Who Speaks With Authority?

Thursday of the Fourth Week in Ordinary Time

1 Kings 2: 1-4, 10-12; Mark 6: 7-13

Dc. Larry Brockman

I couldn’t help but notice some common threads between our Old Testament reading and the Gospel.  In both cases, authority was delegated by the principal.  David delegated his authority to Solomon; and Jesus delegated his authority to the Apostles.  In both cases, Kings delegated their authority- the righteous King of Israel, David; and Christ the King.

The delegations carry with them some important advice.  David tells his son to always, always, obey the law of God.  Jesus tells his disciples to preach repentance; meaning that the folks in the towns they visited needed to mend their lives in accordance with the law of God.

However, there are some differences as well.  David’s delegation of authority carried the full weight of the government.  After all, he was the earthly King of Israel.  Jesus delegation of authority was totally outside either the political or religious governing bodies.  Jesus was heralding a “new way of living”.  Jesus was asking folks, through the “Church” he was forming to convert the minds and hearts of the people to repent , without the legal weight of the government.

Just who should we listen to these days?  The Government?  The media?  Charismatic  self-proclaimed experts?  Information and pundits are prolific in our society.  All of us have access to hundreds of TV and Radio Stations;  an infinite resource of information sources over the Internet; and more books, periodicals, and other written sources than one can imagine.  And lots of the information we hear conflicts.  Political commentators conflict on root causes of problems and there are many views on moral standards because of the acceptance of pluralistic views on religion, all of which vie for our time and claim to have the truth, the answer to what life is all about.  Just who should we listen to?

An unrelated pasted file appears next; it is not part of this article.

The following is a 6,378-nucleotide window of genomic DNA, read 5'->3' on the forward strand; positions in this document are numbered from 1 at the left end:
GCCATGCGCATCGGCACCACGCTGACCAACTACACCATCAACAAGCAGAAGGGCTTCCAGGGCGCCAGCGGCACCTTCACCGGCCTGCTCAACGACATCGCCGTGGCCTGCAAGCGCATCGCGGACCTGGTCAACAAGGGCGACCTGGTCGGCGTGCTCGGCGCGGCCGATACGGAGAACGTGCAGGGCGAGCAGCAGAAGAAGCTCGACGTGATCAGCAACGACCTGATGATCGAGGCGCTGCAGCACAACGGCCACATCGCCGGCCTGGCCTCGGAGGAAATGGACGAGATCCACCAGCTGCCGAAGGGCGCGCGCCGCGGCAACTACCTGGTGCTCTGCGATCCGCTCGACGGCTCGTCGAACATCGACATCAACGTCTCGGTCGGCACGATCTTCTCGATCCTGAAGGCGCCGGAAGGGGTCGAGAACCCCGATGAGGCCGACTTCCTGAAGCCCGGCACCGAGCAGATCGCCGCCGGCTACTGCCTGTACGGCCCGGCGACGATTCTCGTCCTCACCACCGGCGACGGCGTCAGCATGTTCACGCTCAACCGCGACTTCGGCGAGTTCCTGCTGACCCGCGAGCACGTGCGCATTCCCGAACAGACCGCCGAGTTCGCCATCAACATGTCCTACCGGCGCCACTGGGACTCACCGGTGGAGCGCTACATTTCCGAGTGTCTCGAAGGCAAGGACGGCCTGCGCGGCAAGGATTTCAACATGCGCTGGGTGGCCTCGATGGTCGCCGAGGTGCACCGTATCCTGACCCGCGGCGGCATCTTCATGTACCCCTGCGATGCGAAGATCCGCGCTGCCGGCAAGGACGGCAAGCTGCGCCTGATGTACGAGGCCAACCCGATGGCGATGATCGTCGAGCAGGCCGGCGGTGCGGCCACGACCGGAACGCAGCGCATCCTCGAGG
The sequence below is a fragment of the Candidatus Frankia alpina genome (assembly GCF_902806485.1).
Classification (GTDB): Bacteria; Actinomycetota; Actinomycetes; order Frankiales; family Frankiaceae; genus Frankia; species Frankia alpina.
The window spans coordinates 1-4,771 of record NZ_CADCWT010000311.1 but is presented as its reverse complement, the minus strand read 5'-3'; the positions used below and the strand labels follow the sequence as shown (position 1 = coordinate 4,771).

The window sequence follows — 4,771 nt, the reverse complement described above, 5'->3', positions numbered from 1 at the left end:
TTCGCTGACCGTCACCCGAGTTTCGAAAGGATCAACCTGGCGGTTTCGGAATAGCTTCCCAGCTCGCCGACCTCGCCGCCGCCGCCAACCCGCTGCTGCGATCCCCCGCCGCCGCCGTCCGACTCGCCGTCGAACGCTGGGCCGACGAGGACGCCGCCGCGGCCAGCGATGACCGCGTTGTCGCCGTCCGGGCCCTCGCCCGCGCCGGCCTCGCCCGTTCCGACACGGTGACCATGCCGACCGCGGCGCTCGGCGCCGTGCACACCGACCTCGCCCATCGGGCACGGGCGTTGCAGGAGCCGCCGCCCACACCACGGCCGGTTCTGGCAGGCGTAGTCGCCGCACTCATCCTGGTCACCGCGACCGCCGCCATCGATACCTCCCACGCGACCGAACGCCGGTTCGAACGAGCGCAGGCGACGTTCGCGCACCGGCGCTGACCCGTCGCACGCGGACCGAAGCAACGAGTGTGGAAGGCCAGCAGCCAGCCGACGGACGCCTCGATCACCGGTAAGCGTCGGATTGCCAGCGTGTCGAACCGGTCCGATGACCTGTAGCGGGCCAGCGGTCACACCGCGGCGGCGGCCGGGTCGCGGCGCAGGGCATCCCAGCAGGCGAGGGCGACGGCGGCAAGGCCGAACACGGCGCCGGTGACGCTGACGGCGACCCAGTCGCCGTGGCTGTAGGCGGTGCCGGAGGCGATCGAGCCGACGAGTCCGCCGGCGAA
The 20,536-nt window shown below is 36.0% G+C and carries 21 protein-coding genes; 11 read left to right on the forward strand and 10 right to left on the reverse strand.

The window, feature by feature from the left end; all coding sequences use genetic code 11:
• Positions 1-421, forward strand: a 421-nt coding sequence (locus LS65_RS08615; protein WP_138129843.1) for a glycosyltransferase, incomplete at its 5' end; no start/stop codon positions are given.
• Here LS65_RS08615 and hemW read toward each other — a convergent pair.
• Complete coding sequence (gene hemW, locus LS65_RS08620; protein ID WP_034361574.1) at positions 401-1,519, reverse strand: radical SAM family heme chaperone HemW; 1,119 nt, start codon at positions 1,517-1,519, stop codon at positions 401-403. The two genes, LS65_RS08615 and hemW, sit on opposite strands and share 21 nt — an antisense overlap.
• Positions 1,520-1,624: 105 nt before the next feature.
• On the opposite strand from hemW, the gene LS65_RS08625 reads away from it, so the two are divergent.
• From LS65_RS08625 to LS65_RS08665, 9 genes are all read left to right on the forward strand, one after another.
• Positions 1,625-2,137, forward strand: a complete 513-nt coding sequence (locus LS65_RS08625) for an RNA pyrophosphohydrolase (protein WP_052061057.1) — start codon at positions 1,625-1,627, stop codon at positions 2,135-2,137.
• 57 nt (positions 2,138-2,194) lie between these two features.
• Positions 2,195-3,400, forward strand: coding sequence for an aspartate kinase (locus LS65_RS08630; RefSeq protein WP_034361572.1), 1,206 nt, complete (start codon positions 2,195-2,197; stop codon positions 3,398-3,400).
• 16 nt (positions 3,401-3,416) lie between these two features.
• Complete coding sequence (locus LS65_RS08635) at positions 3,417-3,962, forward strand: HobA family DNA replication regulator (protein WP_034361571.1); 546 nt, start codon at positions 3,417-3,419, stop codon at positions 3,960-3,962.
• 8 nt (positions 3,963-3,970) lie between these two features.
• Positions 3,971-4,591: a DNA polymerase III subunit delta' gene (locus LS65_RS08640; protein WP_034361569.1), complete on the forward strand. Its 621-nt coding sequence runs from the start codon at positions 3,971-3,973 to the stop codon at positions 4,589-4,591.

The answer rests in what real authority is.  The root meaning of authority in this sense of the word is simply this:  They were given power by the legitimate source of power.  David was the King of God’s chosen people, the people of God in the Old Testament.  Jesus is Christ the King, the King of all mankind in the New Covenant.  Jesus has the legitimate power to delegate, and his message is pure and unencumbered by earthly corruption.  The Apostles didn’t assume this power; they were given this power by Jesus.  So, the message was not their message; it was God’s message.

Now, the Apostles were told not to take anything extra.  In other words, they weren’t bringing their own message forward; and they weren’t asking for anything of material value in return for it.  They were neutral; they had nothing personal to gain.  They were messengers who were simply following God’s will for them.  They had the simplest and most pure motivation, their enthusiasm for the message of Jesus.  Lastly, they had faith, great faith- the kind of faith that David speaks about in his parting words on his deathbed.  David told Solomon to always, always obey the Lord in all things, never questioning the law.  That takes tremendous faith.    And because they had these simple characteristics- faith, authority, and purity of purpose; they were able to work wonders as they moved through the people, driving away unclean spirits, curing the lame, and healing the sick.

In the politically correct, pluralistic , secular society in which we live  Who should we listen to?  Our government? Wikipedia? The latest silver tongued “feel-good” preacher?   Or do we listen to people who are like the Apostles that Jesus sent out.  The choice is yours.  As for me, I’ll stay with the Church.


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